While Hayek’s point was made in the context of central planning and the inefficiencies of that system, it is fundamentally the case that in any process whereby knowledge flows from the centre outward to the periphery, rather than vice versa, we are resigned to the gradual and all-encompassing inhibition of information and knowledge (both in breadth and in diversity) available to the system we inhabit and depend upon.


1 Henry Kissinger, World Order (Penguin Books, 2015).

2 Augustine notes the following in Book 7 of The City of God, ‘… one vessel, in order that it may go out perfect, passes through the hands of many, when it might have been finished by one perfect workman. But the only reason why the combined skill of many workmen was thought necessary, was, that it is better that each part of an art should be learned by a special workman, which can be done speedily and easily, than that they should all be compelled to be perfect in one art throughout all its parts, which they could only attain slowly and with difficulty.’

3 Francis Galton, ‘Vox Populi (The Wisdom of Crowds)’, Nature, 75/7 (1907), 450–451.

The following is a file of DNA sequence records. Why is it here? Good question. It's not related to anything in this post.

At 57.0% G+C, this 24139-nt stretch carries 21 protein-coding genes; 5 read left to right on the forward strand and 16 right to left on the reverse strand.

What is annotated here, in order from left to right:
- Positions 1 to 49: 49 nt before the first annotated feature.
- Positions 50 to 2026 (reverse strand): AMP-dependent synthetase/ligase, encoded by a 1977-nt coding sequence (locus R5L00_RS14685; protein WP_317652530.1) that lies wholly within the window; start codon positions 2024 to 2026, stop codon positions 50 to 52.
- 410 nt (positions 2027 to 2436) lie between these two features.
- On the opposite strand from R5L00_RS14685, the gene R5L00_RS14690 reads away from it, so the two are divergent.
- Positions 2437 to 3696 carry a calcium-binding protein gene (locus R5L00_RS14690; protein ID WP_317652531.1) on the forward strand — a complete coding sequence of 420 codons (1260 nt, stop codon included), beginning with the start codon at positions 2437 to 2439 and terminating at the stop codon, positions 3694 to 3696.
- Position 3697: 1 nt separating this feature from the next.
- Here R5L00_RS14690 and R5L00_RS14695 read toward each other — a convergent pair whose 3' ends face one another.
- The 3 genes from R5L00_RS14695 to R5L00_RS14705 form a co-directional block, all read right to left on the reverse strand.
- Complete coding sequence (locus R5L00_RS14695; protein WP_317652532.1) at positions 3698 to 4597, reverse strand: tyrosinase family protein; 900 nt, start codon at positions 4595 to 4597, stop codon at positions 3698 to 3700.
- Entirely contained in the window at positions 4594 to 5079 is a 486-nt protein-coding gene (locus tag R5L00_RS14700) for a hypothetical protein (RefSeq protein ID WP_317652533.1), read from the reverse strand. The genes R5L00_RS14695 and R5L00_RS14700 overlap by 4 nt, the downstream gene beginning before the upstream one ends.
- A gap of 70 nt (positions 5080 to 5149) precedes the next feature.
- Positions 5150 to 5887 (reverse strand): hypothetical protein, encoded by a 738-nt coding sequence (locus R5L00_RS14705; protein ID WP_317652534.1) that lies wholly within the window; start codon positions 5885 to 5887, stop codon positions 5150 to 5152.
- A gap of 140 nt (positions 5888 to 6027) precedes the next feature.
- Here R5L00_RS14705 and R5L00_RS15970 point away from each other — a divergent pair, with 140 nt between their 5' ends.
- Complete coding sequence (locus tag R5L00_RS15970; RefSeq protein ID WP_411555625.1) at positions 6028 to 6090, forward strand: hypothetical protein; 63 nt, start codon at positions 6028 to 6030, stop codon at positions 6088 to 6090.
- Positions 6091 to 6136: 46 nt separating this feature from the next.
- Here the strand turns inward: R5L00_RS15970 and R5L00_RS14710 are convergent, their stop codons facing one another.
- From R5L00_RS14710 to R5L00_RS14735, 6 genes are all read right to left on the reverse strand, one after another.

4 J. Wang, G. H. L. Cheng, T. Chen, and K. Leung, ‘Team Creativity/Innovation in Culturally Diverse Teams: A Meta-analysis’, Journal of Organizational Behavior, 40/6 (2019), 693–708.

5 An early exploration of this phenomenon can be found in Schumpeter’s Theory of Economic Development, but the term arises from March 1991: ‘Exploration and Exploitation in Organizational Learning’, Organization Science, 2 (March 1991), 71–87.

6 S. Edunov, C. Diuk, I. O. Filiz, S. Bhagat, and M. Burke, ‘Three and a Half Degrees of Separation’, Research at Facebook (2016), 694.

7 Friedrich Hayek, ‘The Use of Knowledge in Society’, The American Economic Review, 35/4 (September 1945), 519–530.

In any process whereby knowledge flows from the centre outward to the periphery, we are resigned to the gradual and all-encompassing inhibition of information and knowledge available to the system we inhabit and depend upon.